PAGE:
Covington County Hospital Was Close By for Nurse's Close Call with Critical Emergency


"I didn't think anything was wrong," says Melissa Sanford-Gilmore. Because she is an asthmatic and works as a home health nurse caring for several patients who also had respiratory illness, she told her healthcare provider, "I just have a horrible cold."

She was treated with a steroid and antibiotics. That was Thursday. By Friday evening her chest felt even tighter.

"My daughter was spending the weekend with her daddy. So Saturday I'm home alone and I started having shortness of breath and chest pains," she continued. "I took two breathing treatments and I still feel tightness and shortness of breath."

Thinking it was an asthma attack, she called her mother to say she was driving herself to Covington County Hospital for treatment. Dr. Larry Gibson, an emergency department physician, thought it might be anxiety or something else, but Melissa insisted it was her asthma. She received another breathing treatment.

"And then it hit me…like an elephant sitting on my chest. Dr. Gibson said 'I think you're having a heart attack," Melissa recounted. "They did an EKG and my heart rate was going from 150 to 200 beats. They started the protocol for myocardial infarction, giving me medications to reduce my heart rate and get me stabilized. They were trying to wait for lab results, but Dr. Gibson said 'we're not waiting. She's going straight to Forrest General."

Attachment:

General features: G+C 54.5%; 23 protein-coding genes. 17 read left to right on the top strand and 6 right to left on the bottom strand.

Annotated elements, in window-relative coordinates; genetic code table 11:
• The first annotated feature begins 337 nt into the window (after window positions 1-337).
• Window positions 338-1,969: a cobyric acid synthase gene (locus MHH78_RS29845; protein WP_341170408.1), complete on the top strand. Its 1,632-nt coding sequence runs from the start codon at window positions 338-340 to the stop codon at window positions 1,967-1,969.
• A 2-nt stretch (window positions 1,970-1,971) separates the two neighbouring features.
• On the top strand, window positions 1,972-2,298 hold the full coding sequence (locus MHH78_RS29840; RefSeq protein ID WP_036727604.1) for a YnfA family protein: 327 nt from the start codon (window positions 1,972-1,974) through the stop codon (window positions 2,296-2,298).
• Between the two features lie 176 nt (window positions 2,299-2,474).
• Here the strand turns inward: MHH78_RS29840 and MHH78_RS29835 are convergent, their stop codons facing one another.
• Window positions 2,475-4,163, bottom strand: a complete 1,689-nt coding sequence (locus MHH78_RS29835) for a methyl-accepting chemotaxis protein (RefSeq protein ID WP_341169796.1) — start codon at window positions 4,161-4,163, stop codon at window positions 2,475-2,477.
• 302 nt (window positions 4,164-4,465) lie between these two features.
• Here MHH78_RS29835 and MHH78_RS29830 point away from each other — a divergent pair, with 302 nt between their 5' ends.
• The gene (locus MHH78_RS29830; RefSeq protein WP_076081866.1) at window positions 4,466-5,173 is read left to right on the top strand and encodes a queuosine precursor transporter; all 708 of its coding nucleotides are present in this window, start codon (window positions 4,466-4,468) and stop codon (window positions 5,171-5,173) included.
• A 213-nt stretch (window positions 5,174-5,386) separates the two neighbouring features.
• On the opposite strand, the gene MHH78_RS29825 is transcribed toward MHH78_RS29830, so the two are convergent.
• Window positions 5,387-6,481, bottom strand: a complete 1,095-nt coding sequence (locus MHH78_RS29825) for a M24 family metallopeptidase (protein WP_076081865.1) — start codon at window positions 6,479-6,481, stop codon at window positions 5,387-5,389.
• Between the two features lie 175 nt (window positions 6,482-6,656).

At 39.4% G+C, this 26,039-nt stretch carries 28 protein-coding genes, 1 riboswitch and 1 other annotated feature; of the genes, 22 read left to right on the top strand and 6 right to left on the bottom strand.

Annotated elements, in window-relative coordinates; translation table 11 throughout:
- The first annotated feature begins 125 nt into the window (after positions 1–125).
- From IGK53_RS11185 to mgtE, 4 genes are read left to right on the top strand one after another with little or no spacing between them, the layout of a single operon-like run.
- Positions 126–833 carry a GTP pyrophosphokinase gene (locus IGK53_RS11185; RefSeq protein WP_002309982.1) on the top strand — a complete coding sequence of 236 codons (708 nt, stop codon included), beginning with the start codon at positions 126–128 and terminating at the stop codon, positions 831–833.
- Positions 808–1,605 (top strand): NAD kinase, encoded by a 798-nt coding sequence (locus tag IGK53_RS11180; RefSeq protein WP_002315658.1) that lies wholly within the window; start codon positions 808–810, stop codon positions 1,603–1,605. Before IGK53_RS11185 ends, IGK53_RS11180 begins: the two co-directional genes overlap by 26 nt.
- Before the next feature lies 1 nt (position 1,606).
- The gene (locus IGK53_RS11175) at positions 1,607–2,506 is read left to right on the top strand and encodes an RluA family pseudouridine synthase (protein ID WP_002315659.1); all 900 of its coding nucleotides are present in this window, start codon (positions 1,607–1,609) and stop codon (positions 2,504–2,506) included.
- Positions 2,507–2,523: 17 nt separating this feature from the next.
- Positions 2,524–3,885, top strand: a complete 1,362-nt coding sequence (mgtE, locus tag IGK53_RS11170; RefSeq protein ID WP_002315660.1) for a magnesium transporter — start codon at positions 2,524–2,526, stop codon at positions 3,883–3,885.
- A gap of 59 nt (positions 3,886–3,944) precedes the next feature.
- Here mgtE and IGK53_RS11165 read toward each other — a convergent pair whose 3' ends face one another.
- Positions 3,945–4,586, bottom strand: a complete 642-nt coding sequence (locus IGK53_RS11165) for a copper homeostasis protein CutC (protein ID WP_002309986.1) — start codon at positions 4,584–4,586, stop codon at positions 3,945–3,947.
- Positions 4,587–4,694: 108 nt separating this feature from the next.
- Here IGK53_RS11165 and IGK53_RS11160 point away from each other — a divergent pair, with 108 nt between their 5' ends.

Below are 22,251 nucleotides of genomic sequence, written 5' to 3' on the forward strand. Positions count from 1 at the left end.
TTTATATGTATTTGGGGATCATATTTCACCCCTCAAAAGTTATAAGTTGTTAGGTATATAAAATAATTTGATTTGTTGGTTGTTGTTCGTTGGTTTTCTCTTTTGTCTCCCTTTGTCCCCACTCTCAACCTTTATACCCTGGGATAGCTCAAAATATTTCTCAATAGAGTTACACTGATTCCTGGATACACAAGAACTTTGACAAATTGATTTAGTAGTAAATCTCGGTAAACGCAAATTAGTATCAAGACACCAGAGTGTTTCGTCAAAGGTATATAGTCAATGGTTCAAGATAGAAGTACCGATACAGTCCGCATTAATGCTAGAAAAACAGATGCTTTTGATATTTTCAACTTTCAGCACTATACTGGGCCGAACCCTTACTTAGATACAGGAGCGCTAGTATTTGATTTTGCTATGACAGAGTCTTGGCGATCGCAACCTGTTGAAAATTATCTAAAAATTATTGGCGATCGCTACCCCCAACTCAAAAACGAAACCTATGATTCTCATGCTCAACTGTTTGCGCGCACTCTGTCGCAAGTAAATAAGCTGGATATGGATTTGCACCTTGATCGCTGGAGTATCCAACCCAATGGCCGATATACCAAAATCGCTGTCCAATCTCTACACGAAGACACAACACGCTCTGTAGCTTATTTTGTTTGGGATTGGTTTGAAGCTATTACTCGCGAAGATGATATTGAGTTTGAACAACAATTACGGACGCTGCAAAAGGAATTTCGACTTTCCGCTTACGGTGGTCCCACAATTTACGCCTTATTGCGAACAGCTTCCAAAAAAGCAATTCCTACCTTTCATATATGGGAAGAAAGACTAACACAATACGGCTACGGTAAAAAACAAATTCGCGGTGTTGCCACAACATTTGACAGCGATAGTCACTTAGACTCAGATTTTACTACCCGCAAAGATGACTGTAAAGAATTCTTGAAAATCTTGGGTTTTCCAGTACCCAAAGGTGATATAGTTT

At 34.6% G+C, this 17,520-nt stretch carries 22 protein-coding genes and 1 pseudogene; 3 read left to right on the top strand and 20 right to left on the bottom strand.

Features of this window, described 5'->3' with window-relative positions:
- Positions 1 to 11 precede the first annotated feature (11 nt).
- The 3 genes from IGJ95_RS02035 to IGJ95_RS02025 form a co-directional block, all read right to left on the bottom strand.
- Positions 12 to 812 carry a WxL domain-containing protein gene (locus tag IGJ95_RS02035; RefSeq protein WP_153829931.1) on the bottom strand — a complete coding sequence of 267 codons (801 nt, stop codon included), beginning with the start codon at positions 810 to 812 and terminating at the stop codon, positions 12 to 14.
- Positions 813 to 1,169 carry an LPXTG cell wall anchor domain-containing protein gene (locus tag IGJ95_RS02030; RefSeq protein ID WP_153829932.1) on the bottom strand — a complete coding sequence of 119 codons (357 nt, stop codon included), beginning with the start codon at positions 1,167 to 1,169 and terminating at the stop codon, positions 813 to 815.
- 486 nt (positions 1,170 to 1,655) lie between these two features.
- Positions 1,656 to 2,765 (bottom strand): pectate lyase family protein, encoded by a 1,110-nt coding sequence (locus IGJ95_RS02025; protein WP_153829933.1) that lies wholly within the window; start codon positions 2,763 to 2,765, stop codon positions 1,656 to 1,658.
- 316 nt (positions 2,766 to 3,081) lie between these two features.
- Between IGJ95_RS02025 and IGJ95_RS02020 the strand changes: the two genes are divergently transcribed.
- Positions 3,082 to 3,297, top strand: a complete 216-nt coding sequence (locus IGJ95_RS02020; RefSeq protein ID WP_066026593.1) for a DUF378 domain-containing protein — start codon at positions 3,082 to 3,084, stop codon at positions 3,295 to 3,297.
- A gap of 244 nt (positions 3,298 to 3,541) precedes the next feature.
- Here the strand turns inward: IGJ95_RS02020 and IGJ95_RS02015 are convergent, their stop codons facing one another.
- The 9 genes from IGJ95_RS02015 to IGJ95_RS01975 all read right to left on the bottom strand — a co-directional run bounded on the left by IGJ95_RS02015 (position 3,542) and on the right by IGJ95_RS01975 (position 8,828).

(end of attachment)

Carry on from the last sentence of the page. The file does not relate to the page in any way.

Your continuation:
Previously having worked at a critical access hospital similar to Covington County for nine years, Melissa knew she was in serious trouble.

"Being an ER nurse for as long as I had been, I really didn't think I was going to make it as far as Forrest General. With a heart rate like that, I've just seen too many people give out. I was thinking I was going to crash."

She was trying to remain calm for her distraught parents who came to the hospital, and asked the nurses to let her call her five-year-old daughter.

"To hold the phone to let me talk to my baby. I will never be able to thank them enough for that. They treated me with kindness and grace. They went above and beyond. I wish I could have everything done at Covington County Hospital," says Melissa.

After three days at Forrest General, it was found that Melissa did not experience a true heart attack. She was diagnosed with esophagitis, an inflammation of the esophagus that can include symptoms such as shortness of breath and intense chest pain the same as coronary artery disease.

What stays in Melissa's mind is that if she hadn't gone to Covington County Hospital first, she would have died.

"I was there in eight minutes and within one hour they had me stabilized and transferred. I will never forget that," says Melissa. "A person can't sustain a heart rate of 200. It would have taken me 35 minutes to drive to Forrest General. That's a long time to do damage to your heart when you have a community hospital that has the capability to save lives."

Her message to the community is that when seconds count, you can count on Covington County Hospital. A critical access facility, Covington County Hospital is dedicated to exceeding your expectations with the expert medical staff and technology to provide critical quality care and to get you stabilized fast, right here in your hometown.